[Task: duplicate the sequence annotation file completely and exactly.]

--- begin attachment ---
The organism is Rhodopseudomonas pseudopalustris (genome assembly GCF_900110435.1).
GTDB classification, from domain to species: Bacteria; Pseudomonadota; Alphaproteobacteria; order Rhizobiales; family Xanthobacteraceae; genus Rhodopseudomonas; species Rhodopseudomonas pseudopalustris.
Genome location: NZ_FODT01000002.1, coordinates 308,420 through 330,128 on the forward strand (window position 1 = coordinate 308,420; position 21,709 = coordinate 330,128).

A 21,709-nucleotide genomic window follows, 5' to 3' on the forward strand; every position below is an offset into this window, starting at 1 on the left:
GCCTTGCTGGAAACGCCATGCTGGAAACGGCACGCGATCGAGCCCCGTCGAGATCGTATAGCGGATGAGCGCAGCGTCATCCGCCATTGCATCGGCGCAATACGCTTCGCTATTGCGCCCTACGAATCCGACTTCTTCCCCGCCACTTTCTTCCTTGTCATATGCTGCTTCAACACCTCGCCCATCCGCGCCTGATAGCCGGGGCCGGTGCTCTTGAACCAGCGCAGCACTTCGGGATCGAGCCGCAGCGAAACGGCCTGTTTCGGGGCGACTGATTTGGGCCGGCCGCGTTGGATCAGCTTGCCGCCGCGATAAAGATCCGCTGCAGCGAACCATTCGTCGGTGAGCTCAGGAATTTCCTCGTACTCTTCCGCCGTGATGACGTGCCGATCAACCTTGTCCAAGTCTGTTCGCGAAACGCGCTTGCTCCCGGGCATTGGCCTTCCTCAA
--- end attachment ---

The organism is Rhodopseudomonas pseudopalustris (genome assembly GCF_900110435.1).
GTDB classification, from domain to species: Bacteria; Pseudomonadota; Alphaproteobacteria; order Rhizobiales; family Xanthobacteraceae; genus Rhodopseudomonas; species Rhodopseudomonas pseudopalustris.
Genome location: NZ_FODT01000002.1, coordinates 308,420 through 330,128 on the forward strand (window position 1 = coordinate 308,420; position 21,709 = coordinate 330,128).

A 21,709-nucleotide genomic window follows, 5' to 3' on the forward strand; every position below is an offset into this window, starting at 1 on the left:
GCCTTGCTGGAAACGCCATGCTGGAAACGGCACGCGATCGAGCCCCGTCGAGATCGTATAGCGGATGAGCGCAGCGTCATCCGCCATTGCATCGGCGCAATACGCTTCGCTATTGCGCCCTACGAATCCGACTTCTTCCCCGCCACTTTCTTCCTTGTCATATGCTGCTTCAACACCTCGCCCATCCGCGCCTGATAGCCGGGGCCGGTGCTCTTGAACCAGCGCAGCACTTCGGGATCGAGCCGCAGCGAAACGGCCTGTTTCGGGGCGACTGATTTGGGCCGGCCGCGTTGGATCAGCTTGCCGCCGCGATAAAGATCCGCTGCAGCGAACCATTCGTCGGTGAGCTCAGGAATTTCCTCGTACTCTTCCGCCGTGATGACGTGCCGATCAACCTTGTCCAAGTCTGTTCGCGAAACGCGCTTGCTCCCGGGCATTGGCCTTCCTCAA